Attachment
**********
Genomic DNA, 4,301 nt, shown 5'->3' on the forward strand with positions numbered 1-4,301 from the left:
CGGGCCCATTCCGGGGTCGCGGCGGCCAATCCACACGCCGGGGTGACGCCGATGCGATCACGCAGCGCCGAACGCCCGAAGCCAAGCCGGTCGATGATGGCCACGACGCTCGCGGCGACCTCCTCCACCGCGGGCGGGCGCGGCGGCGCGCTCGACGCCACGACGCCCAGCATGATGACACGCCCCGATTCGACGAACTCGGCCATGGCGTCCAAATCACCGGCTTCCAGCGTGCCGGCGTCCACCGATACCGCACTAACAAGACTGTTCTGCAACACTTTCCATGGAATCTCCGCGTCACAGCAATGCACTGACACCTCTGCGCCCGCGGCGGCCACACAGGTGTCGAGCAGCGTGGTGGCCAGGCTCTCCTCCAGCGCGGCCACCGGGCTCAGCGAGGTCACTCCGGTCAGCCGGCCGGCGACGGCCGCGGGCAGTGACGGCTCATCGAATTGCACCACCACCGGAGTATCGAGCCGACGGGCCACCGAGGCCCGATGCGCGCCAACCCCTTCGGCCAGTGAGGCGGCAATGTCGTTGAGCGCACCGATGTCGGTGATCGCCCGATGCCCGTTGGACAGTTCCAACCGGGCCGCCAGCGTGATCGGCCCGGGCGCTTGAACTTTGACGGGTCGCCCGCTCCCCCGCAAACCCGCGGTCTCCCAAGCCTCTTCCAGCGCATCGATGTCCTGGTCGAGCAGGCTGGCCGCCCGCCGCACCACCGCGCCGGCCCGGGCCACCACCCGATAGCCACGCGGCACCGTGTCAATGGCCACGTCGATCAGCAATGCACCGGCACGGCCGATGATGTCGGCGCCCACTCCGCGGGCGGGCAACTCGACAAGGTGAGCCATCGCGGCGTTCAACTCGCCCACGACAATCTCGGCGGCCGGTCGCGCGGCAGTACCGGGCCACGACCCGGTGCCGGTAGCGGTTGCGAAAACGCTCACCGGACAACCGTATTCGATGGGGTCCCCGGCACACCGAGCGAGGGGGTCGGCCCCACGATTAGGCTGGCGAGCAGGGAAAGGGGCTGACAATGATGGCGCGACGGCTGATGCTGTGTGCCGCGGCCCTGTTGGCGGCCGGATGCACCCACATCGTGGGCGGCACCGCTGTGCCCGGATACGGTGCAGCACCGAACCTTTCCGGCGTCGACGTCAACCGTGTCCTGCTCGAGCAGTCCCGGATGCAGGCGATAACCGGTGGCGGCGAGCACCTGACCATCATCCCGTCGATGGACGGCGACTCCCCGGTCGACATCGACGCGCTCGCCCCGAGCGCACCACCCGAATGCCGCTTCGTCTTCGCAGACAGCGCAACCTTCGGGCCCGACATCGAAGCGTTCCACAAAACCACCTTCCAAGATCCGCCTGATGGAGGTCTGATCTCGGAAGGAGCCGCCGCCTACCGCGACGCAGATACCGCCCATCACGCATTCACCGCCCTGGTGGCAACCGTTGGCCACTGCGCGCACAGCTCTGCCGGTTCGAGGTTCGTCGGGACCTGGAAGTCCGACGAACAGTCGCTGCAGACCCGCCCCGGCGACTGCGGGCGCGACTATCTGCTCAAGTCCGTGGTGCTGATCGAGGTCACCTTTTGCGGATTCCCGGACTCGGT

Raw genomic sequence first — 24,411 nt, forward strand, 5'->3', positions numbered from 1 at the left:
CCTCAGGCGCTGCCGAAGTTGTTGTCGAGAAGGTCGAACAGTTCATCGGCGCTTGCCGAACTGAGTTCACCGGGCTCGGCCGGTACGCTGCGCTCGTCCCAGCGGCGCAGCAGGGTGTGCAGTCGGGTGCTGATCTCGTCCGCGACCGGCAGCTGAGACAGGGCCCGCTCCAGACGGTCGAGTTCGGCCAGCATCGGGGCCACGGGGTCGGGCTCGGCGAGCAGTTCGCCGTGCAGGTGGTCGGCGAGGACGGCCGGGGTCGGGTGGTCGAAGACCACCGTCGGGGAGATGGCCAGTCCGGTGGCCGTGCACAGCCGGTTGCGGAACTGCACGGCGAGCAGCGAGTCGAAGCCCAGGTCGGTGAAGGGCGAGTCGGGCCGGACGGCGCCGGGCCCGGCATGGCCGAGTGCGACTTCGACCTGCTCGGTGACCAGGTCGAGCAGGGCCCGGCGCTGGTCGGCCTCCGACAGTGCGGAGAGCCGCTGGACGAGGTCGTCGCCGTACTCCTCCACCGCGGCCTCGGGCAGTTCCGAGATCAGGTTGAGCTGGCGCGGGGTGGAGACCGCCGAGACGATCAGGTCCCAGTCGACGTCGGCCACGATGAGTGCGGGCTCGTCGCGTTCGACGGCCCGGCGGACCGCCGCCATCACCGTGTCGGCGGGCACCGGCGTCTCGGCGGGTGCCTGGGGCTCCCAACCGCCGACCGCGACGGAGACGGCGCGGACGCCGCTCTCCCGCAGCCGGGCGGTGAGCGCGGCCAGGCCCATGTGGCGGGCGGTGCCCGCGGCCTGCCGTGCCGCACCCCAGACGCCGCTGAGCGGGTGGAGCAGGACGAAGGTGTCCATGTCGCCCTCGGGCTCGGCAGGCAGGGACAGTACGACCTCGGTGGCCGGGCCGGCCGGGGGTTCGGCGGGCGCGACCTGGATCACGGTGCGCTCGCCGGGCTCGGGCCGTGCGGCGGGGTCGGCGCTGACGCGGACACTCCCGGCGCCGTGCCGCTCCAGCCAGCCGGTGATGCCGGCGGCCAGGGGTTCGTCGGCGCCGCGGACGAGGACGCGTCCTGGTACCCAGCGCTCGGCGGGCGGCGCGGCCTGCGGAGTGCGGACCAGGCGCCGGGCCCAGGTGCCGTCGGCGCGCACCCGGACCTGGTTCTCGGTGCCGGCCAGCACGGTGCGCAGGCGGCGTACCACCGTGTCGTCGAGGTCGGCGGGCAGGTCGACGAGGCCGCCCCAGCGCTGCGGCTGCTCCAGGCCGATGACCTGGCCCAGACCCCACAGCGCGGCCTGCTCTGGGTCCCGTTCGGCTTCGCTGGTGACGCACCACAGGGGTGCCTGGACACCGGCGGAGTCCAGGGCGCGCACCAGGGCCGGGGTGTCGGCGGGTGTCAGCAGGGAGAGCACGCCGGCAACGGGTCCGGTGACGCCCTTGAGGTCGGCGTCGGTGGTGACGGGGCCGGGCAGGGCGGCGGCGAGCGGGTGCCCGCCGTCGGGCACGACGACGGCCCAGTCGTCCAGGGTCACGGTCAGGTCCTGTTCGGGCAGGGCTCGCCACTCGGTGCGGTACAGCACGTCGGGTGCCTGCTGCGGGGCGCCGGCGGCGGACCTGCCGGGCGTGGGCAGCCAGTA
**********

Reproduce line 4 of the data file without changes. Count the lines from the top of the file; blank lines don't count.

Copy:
CCTCAGGCGCTGCCGAAGTTGTTGTCGAGAAGGTCGAACAGTTCATCGGCGCTTGCCGAACTGAGTTCACCGGGCTCGGCCGGTACGCTGCGCTCGTCCCAGCGGCGCAGCAGGGTGTGCAGTCGGGTGCTGATCTCGTCCGCGACCGGCAGCTGAGACAGGGCCCGCTCCAGACGGTCGAGTTCGGCCAGCATCGGGGCCACGGGGTCGGGCTCGGCGAGCAGTTCGCCGTGCAGGTGGTCGGCGAGGACGGCCGGGGTCGGGTGGTCGAAGACCACCGTCGGGGAGATGGCCAGTCCGGTGGCCGTGCACAGCCGGTTGCGGAACTGCACGGCGAGCAGCGAGTCGAAGCCCAGGTCGGTGAAGGGCGAGTCGGGCCGGACGGCGCCGGGCCCGGCATGGCCGAGTGCGACTTCGACCTGCTCGGTGACCAGGTCGAGCAGGGCCCGGCGCTGGTCGGCCTCCGACAGTGCGGAGAGCCGCTGGACGAGGTCGTCGCCGTACTCCTCCACCGCGGCCTCGGGCAGTTCCGAGATCAGGTTGAGCTGGCGCGGGGTGGAGACCGCCGAGACGATCAGGTCCCAGTCGACGTCGGCCACGATGAGTGCGGGCTCGTCGCGTTCGACGGCCCGGCGGACCGCCGCCATCACCGTGTCGGCGGGCACCGGCGTCTCGGCGGGTGCCTGGGGCTCCCAACCGCCGACCGCGACGGAGACGGCGCGGACGCCGCTCTCCCGCAGCCGGGCGGTGAGCGCGGCCAGGCCCATGTGGCGGGCGGTGCCCGCGGCCTGCCGTGCCGCACCCCAGACGCCGCTGAGCGGGTGGAGCAGGACGAAGGTGTCCATGTCGCCCTCGGGCTCGGCAGGCAGGGACAGTACGACCTCGGTGGCCGGGCCGGCCGGGGGTTCGGCGGGCGCGACCTGGATCACGGTGCGCTCGCCGGGCTCGGGCCGTGCGGCGGGGTCGGCGCTGACGCGGACACTCCCGGCGCCGTGCCGCTCCAGCCAGCCGGTGATGCCGGCGGCCAGGGGTTCGTCGGCGCCGCGGACGAGGACGCGTCCTGGTACCCAGCGCTCGGCGGGCGGCGCGGCCTGCGGAGTGCGGACCAGGCGCCGGGCCCAGGTGCCGTCGGCGCGCACCCGGACCTGGTTCTCGGTGCCGGCCAGCACGGTGCGCAGGCGGCGTACCACCGTGTCGTCGAGGTCGGCGGGCAGGTCGACGAGGCCGCCCCAGCGCTGCGGCTGCTCCAGGCCGATGACCTGGCCCAGACCCCACAGCGCGGCCTGCTCTGGGTCCCGTTCGGCTTCGCTGGTGACGCACCACAGGGGTGCCTGGACACCGGCGGAGTCCAGGGCGCGCACCAGGGCCGGGGTGTCGGCGGGTGTCAGCAGGGAGAGCACGCCGGCAACGGGTCCGGTGACGCCCTTGAGGTCGGCGTCGGTGGTGACGGGGCCGGGCAGGGCGGCGGCGAGCGGGTGCCCGCCGTCGGGCACGACGACGGCCCAGTCGTCCAGGGTCACGGTCAGGTCCTGTTCGGGCAGGGCTCGCCACTCGGTGCGGTACAGCACGTCGGGTGCCTGCTGCGGGGCGCCGGCGGCGGACCTGCCGGGCGTGGGCAGCCAGTA